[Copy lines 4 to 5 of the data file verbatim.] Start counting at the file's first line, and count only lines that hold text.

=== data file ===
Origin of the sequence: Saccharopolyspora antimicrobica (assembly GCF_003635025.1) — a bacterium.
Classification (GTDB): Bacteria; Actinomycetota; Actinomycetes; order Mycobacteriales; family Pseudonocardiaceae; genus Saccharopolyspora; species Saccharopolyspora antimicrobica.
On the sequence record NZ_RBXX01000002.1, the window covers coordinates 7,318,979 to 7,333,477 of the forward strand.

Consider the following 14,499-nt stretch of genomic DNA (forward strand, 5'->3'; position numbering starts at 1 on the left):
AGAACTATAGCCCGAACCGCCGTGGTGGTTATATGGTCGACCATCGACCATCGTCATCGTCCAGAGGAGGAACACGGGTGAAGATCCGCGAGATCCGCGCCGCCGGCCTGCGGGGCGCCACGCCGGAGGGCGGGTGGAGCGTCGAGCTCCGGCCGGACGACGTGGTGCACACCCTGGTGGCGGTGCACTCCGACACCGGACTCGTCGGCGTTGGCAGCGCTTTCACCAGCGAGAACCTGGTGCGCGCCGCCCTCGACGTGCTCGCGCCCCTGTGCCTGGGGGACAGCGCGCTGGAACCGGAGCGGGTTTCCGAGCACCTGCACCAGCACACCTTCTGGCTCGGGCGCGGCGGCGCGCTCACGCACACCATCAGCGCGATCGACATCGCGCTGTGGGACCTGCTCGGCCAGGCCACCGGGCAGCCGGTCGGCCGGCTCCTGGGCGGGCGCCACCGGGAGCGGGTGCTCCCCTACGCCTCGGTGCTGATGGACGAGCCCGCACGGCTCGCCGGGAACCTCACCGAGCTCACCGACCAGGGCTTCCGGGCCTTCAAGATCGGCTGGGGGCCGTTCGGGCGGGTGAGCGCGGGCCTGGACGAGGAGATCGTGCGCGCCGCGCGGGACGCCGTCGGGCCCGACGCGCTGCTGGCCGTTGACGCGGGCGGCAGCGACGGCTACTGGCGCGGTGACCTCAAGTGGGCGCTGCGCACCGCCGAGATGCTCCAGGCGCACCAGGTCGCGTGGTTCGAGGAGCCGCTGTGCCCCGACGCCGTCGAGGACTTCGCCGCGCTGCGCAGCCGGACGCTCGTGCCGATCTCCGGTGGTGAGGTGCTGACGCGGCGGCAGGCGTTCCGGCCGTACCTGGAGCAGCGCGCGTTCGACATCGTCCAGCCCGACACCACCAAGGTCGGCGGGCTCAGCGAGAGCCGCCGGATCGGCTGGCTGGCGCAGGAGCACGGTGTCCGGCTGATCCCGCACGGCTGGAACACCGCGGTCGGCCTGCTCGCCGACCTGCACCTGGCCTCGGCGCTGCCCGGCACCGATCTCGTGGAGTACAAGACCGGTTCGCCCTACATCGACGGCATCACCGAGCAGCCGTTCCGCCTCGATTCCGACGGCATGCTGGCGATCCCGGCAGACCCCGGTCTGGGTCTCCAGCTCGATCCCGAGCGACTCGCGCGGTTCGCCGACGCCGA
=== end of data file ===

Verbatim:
Consider the following 14,499-nt stretch of genomic DNA (forward strand, 5'->3'; position numbering starts at 1 on the left):
AGAACTATAGCCCGAACCGCCGTGGTGGTTATATGGTCGACCATCGACCATCGTCATCGTCCAGAGGAGGAACACGGGTGAAGATCCGCGAGATCCGCGCCGCCGGCCTGCGGGGCGCCACGCCGGAGGGCGGGTGGAGCGTCGAGCTCCGGCCGGACGACGTGGTGCACACCCTGGTGGCGGTGCACTCCGACACCGGACTCGTCGGCGTTGGCAGCGCTTTCACCAGCGAGAACCTGGTGCGCGCCGCCCTCGACGTGCTCGCGCCCCTGTGCCTGGGGGACAGCGCGCTGGAACCGGAGCGGGTTTCCGAGCACCTGCACCAGCACACCTTCTGGCTCGGGCGCGGCGGCGCGCTCACGCACACCATCAGCGCGATCGACATCGCGCTGTGGGACCTGCTCGGCCAGGCCACCGGGCAGCCGGTCGGCCGGCTCCTGGGCGGGCGCCACCGGGAGCGGGTGCTCCCCTACGCCTCGGTGCTGATGGACGAGCCCGCACGGCTCGCCGGGAACCTCACCGAGCTCACCGACCAGGGCTTCCGGGCCTTCAAGATCGGCTGGGGGCCGTTCGGGCGGGTGAGCGCGGGCCTGGACGAGGAGATCGTGCGCGCCGCGCGGGACGCCGTCGGGCCCGACGCGCTGCTGGCCGTTGACGCGGGCGGCAGCGACGGCTACTGGCGCGGTGACCTCAAGTGGGCGCTGCGCACCGCCGAGATGCTCCAGGCGCACCAGGTCGCGTGGTTCGAGGAGCCGCTGTGCCCCGACGCCGTCGAGGACTTCGCCGCGCTGCGCAGCCGGACGCTCGTGCCGATCTCCGGTGGTGAGGTGCTGACGCGGCGGCAGGCGTTCCGGCCGTACCTGGAGCAGCGCGCGTTCGACATCGTCCAGCCCGACACCACCAAGGTCGGCGGGCTCAGCGAGAGCCGCCGGATCGGCTGGCTGGCGCAGGAGCACGGTGTCCGGCTGATCCCGCACGGCTGGAACACCGCGGTCGGCCTGCTCGCCGACCTGCACCTGGCCTCGGCGCTGCCCGGCACCGATCTCGTGGAGTACAAGACCGGTTCGCCCTACATCGACGGCATCACCGAGCAGCCGTTCCGCCTCGATTCCGACGGCATGCTGGCGATCCCGGCAGACCCCGGTCTGGGTCTCCAGCTCGATCCCGAGCGACTCGCGCGGTTCGCCGACGCCGA